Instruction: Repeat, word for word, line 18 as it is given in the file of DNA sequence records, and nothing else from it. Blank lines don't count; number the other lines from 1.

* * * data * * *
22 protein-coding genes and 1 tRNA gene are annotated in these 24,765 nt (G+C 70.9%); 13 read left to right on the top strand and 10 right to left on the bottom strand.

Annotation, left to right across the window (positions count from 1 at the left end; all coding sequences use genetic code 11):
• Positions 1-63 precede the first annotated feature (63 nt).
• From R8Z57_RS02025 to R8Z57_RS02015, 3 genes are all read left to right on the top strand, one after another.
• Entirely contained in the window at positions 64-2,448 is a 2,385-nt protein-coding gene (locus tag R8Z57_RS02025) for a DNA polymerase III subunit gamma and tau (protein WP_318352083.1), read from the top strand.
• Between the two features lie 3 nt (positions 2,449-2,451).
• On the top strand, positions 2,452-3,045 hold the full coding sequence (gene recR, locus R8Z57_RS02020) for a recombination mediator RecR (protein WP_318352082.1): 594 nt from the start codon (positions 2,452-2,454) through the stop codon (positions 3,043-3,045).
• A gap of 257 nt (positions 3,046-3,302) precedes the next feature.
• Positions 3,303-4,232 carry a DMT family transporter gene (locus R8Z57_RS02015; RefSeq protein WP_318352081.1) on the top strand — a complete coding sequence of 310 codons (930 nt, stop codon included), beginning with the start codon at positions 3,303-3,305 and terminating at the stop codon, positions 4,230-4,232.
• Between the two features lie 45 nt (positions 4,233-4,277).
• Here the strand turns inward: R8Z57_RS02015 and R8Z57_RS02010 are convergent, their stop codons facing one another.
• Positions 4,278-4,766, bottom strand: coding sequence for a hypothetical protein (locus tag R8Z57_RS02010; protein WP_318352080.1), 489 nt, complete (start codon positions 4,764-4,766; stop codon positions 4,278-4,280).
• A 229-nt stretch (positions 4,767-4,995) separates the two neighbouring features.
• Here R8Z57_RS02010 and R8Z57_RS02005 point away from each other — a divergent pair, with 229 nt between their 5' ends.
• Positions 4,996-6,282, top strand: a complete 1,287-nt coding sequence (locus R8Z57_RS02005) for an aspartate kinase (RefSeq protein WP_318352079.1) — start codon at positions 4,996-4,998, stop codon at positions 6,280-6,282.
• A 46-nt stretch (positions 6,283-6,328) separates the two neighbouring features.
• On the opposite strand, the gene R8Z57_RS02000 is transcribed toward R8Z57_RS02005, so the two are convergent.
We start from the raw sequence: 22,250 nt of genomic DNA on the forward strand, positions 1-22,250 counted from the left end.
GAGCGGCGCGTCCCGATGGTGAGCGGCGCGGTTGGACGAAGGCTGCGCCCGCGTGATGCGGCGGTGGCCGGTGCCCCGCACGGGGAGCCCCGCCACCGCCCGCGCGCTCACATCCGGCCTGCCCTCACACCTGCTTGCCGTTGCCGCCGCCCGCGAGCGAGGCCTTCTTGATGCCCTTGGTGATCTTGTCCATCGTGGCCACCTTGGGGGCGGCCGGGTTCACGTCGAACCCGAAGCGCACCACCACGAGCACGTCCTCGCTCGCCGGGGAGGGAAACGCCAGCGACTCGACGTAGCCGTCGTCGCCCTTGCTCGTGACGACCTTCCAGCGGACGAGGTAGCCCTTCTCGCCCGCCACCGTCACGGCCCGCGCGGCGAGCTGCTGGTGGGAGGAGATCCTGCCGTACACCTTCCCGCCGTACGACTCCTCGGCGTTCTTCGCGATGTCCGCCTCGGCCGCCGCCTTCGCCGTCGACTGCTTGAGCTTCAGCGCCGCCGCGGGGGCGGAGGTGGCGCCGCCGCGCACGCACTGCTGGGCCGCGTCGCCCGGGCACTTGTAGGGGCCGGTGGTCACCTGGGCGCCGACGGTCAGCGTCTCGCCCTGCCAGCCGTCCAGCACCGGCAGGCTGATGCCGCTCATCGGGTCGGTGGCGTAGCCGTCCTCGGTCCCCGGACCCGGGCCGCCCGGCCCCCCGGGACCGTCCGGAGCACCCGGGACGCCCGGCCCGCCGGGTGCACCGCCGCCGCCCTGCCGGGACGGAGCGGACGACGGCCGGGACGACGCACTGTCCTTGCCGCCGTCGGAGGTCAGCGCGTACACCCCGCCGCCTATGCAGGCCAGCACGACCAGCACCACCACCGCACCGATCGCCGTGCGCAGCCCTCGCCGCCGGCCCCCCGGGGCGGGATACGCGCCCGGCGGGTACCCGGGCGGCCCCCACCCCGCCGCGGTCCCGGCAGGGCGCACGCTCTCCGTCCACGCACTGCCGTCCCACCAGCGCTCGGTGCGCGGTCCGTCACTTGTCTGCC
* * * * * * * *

We start from the raw sequence: 22,250 nt of genomic DNA on the forward strand, positions 1-22,250 counted from the left end.